Web Design Best Practices

Dec 1, 2016 | Web Stuff

Yes, a web design project is a huge undertaking. Not just for your web developer/designer, but for you as well. It involves a lot of time, planning, trust and communication to make things work seamlessly, and sometimes, not even then! The thing is, it’s not just about hitting deadlines, it’s making sure your website reflects your brand and your niche. It should help you achieve your goals and not hinder them. Your website should be easy to use, with tutorials to help you figure out the difficult stuff. So with that being said, here are

5 best practices to make your website look POLISHED and AMAZING!


Visuals are everything. Professionally taken photos work best but if that’s not in your budget, you can also use a smartphone or a point-and-shoot camera to take your pictures. YES! It is possible. You just need to make sure they are bright, crisp and large enough for web use. Photos taken in natural light, in the right conditions work really well. The first thing people see when they look at a photo are your eyes, so make sure they shine and have a catchlight in them. It makes your photo look alive, brightens your face and most importantly, establishes a bond with your viewer. Body language is also essential – it depends on your niche but I’d usually avoid pictures with unsmiling faces, crossed arms, torso turned away from the camera, and other defensive stances. So SMILE!


The most important thing to consider when you think about your color scheme is your niche. Now, color theory is a whole post unto itself but you can’t go wrong with sticking with best practices. You can also use color schemes of popular websites (don’t worry, it’s not copying) in your niche or use everyday objects for inspiration. You often see blues and greens for corporate websites like banks (Paypal, Capital One), social media (Facebook, Twitter) because it evokes a sense of trust and stability. For luxury brands and artists – black and white works really well because it will draw the eye to pictures and products, anything will pop. Do not neglect white space, the eye needs to travel a bit to make sense of your content. It is best to stick to 2-3 colors for your color scheme, anything more will make your website look sloppy and will cause visual overload.


Your designer will usually suggest fonts that will reflect your overall brand and be conservative enough to make your content easy to digest. Your typography should, first and foremost, be readable. Of course, you are free to suggest your own but here are some things to remember:

  • Headers – large bold fonts are used to catch attention, visual cues that guide the reader that the content is moving to another paragraph or if you really want to emphasize something in your content.
  •  Main content – Serif (Playfair, Times New Roman) or sans-serif fonts are great for your text, but sans-serif (Arial, Helvetica) fonts are best for consuming web content. There should be enough whitespace in your main content, anything too smushed together will make it difficult for your reader to follow your content. No script fonts here, please.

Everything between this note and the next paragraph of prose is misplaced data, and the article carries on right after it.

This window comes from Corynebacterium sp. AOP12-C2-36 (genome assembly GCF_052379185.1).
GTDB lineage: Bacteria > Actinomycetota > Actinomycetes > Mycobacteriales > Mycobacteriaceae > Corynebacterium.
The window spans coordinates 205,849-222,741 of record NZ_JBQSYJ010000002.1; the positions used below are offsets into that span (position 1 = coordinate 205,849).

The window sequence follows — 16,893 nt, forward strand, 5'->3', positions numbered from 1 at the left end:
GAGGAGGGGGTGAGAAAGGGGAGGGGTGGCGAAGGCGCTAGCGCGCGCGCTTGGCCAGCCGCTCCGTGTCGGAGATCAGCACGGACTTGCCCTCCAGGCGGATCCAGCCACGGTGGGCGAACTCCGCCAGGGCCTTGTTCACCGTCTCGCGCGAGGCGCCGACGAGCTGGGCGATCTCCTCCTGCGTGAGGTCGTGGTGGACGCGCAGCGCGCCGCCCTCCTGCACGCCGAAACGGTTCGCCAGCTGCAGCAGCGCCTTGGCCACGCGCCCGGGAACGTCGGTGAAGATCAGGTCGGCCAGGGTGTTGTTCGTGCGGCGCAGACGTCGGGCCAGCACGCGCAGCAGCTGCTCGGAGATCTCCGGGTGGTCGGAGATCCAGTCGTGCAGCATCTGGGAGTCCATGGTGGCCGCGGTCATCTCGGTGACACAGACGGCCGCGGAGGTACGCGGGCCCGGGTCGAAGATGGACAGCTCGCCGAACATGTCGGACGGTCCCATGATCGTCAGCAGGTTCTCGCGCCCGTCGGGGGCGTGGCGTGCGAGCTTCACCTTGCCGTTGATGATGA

•  Accent fonts – Here’s where script fonts really get a chance to shine. When executed well, they look great on quotes or catchphrases.


There are no iron-clad rules but for the layout of your website, there are industry best practices that people prefer when navigating content.

  • Logo – most logos are found in the top left and are clickable and redirect to the homepage.
  • Contact information – these are usually found on the top right, along with social media icons or if you have a shop, your cart.
  • Navigation – most websites have their navigation at the top of the page, horizontal and in full view. For mobile websites, this is usually hidden but accessible in one tap.
  • Call to Action – this is usually found above the fold (before you scroll) or high up in your home page. They should be clear and eye catching enough so they can be effective in aiding your conversions.

Responsive design

Your website SHOULD be usable on mobile devices. This is non-negotiable. You will be hard-pressed to find a web designer nowadays who will not design for mobile (if they refuse to do it, LEAVE). It is an industry standard and is a major factor when they begin lay outing your pictures and content. This year, traffic from mobile devices (tablets, smartphones) surpassed that of traditional desktop and laptop computers. It’s a major sign that how people consume their online content is evolving. Responsive design aids in conversions and will make your audience stick with you.

So there you have it! Remember, you invest a considerable amount of time and money to create a website, it should be something that reaches your audience, converts well, reflects your brand and aesthetic but should be easy to digest, pleasant to look at and is easy to navigate.

Your website shouldn’t be just any old soapbox that you can stand on and preach, it should be YOUR magnificent stage.


Find the right designer and trust them to guide you, they will steer you in the right direction. And if you happen to disagree with me, that’s fine too. The great thing about the internet is that the BEST fit for you is out there. So find the right designer out there and go for it! If you have more questions, email me at virtualnicole@gmail.com, I’d be happy to answer them!